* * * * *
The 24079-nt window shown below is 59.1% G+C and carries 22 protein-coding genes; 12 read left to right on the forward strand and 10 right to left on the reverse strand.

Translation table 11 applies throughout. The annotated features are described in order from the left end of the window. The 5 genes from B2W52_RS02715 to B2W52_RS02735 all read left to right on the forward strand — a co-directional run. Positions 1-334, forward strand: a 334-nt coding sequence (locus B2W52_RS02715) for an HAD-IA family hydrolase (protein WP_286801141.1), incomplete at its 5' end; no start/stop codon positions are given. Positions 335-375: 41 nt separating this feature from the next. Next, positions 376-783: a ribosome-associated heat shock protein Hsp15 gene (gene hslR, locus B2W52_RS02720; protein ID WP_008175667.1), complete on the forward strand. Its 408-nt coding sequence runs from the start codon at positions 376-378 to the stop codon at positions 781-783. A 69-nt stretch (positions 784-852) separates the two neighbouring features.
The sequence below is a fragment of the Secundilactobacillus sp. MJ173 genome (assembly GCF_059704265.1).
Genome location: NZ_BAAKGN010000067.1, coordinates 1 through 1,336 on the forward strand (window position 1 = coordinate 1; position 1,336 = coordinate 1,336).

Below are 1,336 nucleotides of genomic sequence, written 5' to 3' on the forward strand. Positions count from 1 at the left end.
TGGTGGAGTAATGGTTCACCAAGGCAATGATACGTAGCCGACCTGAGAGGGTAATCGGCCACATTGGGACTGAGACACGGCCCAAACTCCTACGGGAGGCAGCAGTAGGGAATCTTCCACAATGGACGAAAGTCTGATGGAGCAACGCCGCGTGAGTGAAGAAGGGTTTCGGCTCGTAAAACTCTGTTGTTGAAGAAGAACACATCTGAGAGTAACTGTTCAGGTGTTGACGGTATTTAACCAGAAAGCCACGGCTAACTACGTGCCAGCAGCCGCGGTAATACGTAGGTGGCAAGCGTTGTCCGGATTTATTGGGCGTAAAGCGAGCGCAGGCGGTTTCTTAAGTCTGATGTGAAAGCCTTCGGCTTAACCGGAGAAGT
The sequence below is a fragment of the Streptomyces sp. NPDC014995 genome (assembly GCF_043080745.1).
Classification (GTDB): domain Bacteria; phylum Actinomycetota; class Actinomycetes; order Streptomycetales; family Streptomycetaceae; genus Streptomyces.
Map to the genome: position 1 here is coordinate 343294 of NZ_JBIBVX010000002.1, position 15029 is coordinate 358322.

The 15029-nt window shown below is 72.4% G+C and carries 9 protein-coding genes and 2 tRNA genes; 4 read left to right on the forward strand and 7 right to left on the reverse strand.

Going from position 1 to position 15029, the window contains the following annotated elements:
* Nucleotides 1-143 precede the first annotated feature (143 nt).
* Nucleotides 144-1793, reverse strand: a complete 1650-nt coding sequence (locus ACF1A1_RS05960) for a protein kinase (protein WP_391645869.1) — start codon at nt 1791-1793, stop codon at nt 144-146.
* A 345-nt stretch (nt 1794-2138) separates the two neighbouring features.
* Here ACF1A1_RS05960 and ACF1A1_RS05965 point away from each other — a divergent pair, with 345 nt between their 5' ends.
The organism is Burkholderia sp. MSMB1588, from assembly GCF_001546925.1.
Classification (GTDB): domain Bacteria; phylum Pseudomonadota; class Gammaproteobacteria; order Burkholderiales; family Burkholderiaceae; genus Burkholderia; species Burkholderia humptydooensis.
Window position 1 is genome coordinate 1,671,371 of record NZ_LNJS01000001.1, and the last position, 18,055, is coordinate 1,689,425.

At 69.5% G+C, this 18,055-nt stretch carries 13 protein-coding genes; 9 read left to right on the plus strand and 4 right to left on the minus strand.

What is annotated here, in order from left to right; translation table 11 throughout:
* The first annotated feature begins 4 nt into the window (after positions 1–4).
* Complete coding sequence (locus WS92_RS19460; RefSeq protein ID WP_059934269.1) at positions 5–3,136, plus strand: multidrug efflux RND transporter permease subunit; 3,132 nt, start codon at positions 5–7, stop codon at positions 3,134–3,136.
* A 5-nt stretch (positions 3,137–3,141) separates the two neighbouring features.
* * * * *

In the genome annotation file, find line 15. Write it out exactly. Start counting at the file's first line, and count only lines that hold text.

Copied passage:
* Here ACF1A1_RS05960 and ACF1A1_RS05965 point away from each other — a divergent pair, with 345 nt between their 5' ends.